They have reached this decision for obvious reasons. They have looked at the risk profile of high carbon firms and seen how the coming together of tightening, post-Paris Agreement regulations, reputational pressure and intensifying competition, from renewables and electric cars in particular, means there is a good probability fossil fuel assets will end up overvalued.

These divested investors may be wrong: High carbon firms may be able to unwind their polluting asset base and transition towards clean technologies as inevitable changes to the economy occur, or they may just burn all the carbon anyway and condemn us to an overheated hellscape, while maximizing medium-term returns in the process. But the risk of these assets being left stranded is real and it is entirely rational for investors to conclude they will get better and safer returns surfing the transition to a cleaner economy, rather than clinging on to fossil fuel holdings that constantly run the risk of the carbon bubble bursting, leaving them with junk stock.

That is why $5 trillion of divested assets is just the start. When oil industry executives are publicly speculating demand could peak within five to 15 years, when the Financial Stability Board is demanding all companies report on their preparedness for a range of climate and decarbonization scenarios, when across east Asia the pipeline of new coal plants is being rapidly curtailed, when Donald Trump's war for coal delivers negligible results and U.S. states join with Canada to advance carbon pricing across North America, when renewables and smart grids start to undercut fossil fuel power and EVs become the cheapest cars on the roads, then more investors will run the numbers and conclude the risks associated with high carbon assets outweigh the rewards.

Meanwhile, as divestment continues to grab headlines, something just as important will continue to play out in the background. They are not recognized in the official divestment figures, but more investors are quietly curbing their exposure to the riskiest fossil fuel stocks while using their remaining holdings to demand that the industry shifts its business model and steps up its investment in the survival technologies that could keep it solvent.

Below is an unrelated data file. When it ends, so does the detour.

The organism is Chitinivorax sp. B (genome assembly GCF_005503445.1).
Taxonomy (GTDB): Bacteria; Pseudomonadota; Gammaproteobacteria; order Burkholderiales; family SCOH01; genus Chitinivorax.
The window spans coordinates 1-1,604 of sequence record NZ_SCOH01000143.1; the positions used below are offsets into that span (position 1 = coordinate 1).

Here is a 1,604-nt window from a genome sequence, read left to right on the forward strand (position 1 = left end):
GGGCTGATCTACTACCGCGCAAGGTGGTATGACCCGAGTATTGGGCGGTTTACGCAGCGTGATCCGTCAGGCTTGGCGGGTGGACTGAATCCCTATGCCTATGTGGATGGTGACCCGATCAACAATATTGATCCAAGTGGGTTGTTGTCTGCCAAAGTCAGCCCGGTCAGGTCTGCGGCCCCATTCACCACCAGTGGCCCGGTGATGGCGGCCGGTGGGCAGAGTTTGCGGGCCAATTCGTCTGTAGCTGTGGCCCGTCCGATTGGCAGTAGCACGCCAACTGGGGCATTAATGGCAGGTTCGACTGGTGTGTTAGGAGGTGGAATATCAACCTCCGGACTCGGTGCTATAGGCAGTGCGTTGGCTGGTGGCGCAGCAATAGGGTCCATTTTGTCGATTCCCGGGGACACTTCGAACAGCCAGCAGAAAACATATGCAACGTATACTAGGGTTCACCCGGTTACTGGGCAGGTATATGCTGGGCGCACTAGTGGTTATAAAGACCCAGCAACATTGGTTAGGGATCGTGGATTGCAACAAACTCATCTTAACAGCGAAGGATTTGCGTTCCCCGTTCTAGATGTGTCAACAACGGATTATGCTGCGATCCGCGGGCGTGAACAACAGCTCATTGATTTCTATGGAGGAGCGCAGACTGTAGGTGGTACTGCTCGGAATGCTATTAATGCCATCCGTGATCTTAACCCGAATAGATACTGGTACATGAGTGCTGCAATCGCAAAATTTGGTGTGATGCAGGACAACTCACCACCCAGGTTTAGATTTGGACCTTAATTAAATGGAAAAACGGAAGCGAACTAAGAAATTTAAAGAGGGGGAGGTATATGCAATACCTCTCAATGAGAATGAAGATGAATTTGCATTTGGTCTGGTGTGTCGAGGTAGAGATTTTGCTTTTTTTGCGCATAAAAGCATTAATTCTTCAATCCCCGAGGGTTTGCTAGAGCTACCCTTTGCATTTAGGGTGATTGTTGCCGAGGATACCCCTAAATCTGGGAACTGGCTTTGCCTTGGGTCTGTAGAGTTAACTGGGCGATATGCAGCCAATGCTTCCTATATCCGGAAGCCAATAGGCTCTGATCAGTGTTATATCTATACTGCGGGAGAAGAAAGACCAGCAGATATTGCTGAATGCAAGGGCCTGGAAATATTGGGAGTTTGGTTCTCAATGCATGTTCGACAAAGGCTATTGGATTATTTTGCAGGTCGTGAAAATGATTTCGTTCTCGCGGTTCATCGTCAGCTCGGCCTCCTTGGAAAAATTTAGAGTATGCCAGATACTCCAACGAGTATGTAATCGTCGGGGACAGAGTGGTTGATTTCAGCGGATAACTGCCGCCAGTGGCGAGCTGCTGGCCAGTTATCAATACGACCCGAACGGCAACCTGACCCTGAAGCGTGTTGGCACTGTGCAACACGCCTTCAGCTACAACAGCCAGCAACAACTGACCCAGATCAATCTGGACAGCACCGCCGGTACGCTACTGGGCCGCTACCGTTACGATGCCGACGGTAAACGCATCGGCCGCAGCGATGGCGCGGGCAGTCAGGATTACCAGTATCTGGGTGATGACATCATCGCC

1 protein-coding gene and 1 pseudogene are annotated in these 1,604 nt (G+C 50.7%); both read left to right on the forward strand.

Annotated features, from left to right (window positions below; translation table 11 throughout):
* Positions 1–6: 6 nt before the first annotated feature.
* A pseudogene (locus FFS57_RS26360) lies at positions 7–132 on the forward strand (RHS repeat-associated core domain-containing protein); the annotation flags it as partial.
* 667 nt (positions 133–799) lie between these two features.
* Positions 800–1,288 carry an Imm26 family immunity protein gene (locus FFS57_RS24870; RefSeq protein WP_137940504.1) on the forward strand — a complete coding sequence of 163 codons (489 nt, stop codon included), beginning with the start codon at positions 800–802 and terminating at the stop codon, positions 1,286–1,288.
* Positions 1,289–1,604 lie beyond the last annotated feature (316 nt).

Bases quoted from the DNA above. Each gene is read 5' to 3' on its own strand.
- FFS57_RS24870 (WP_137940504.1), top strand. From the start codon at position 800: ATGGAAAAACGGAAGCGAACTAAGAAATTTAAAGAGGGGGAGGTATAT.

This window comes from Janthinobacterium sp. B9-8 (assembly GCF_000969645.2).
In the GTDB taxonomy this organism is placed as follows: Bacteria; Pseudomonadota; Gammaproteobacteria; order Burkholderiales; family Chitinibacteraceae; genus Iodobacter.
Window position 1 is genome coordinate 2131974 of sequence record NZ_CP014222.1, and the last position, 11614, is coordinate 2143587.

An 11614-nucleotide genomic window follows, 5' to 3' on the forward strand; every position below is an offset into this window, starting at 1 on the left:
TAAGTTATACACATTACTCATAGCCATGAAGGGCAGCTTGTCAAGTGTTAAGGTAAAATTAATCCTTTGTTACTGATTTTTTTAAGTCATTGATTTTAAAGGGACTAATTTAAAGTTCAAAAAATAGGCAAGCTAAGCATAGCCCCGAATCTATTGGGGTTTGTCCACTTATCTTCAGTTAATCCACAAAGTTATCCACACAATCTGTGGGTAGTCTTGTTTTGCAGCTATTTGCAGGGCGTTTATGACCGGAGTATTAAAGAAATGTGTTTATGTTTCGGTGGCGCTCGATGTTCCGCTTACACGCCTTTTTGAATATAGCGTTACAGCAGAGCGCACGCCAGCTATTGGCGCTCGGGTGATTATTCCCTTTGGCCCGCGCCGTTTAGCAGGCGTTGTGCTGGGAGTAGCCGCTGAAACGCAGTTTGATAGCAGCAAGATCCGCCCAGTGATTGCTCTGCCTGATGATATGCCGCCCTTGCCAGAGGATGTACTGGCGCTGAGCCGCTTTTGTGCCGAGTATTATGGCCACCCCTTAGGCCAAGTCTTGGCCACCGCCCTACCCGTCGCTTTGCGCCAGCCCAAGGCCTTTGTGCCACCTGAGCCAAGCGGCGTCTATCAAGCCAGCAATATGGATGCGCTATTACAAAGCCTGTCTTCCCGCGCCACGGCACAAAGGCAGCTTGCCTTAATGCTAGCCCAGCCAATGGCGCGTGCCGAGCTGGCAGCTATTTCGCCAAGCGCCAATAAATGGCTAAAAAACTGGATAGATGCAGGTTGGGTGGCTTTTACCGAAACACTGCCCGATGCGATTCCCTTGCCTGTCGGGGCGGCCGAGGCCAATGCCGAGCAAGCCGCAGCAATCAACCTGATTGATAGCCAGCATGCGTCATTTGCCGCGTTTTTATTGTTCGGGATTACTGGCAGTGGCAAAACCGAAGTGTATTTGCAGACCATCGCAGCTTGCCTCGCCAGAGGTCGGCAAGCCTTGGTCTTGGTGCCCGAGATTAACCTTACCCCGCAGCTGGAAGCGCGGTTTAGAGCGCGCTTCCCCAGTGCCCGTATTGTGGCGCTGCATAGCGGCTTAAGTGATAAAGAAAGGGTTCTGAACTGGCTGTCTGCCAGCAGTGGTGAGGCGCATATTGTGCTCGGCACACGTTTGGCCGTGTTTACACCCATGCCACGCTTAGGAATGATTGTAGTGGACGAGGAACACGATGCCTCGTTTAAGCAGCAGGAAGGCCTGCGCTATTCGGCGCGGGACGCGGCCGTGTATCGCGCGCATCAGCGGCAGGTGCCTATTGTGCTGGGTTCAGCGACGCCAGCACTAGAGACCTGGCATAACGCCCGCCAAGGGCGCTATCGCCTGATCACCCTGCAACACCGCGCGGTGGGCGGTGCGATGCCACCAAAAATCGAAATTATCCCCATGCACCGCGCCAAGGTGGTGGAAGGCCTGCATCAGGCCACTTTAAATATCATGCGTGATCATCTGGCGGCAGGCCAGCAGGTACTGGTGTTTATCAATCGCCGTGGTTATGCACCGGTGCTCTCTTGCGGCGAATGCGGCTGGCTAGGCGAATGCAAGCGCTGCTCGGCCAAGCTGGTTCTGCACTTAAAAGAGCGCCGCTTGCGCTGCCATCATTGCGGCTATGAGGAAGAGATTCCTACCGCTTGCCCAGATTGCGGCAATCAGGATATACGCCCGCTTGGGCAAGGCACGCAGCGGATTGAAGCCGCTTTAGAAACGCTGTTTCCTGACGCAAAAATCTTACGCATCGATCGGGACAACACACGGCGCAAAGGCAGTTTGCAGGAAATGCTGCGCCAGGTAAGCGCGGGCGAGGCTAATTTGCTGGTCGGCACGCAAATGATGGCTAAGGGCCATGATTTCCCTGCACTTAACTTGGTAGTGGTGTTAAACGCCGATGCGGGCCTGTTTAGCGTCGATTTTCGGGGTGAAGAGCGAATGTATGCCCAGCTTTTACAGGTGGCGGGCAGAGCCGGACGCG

I recently interviewed Emma Howard Boyd, chair of the Environment Agency, who explained this is the approach taken by the agency's pension fund: a multifaceted program of gradually decarbonizing its portfolio, investing in the transition to a low-carbon economy, and engaging with the fossil fuel industry to encourage transformation within the sector. Legal and General's important new "climate tilt" fund offers a similar vision, allowing investors to combine a more mainstream  investment approach with a high degree of protection against evolving climate risks.

This spectrum of divestment approaches is beginning to work. The more progressive oil majors have stumped up $1 billion for clean tech R&D (a paltry sum in the grand scheme of things, but a sign of things to come) and are quietly edging away from the most capital-intensive projects. A growing numbers of policymakers are acknowledging the unanswerable logic of the Paris Agreement and the carbon bubble it implies. Mark Carney, governor of the Bank of England, is about to step the debate up another gear with recommendations from the Financial Stability Board that demand climate risks are addressed.

Of course, money will continue to flow into fossil fuels, and Trump and his team will do all they can to pump up the share prices of fossil fuel incumbents. But for many investors, these short-term trends will do nothing to address the long-term risks the sector faces. Divestment dollars are heading in one direction and they are doing so for entirely logical reasons. Follow the money. As the latest Nobel Laureate almost said, it's not just talking about the risks the high-carbon economy faces, it's swearing about them at the top of its voice.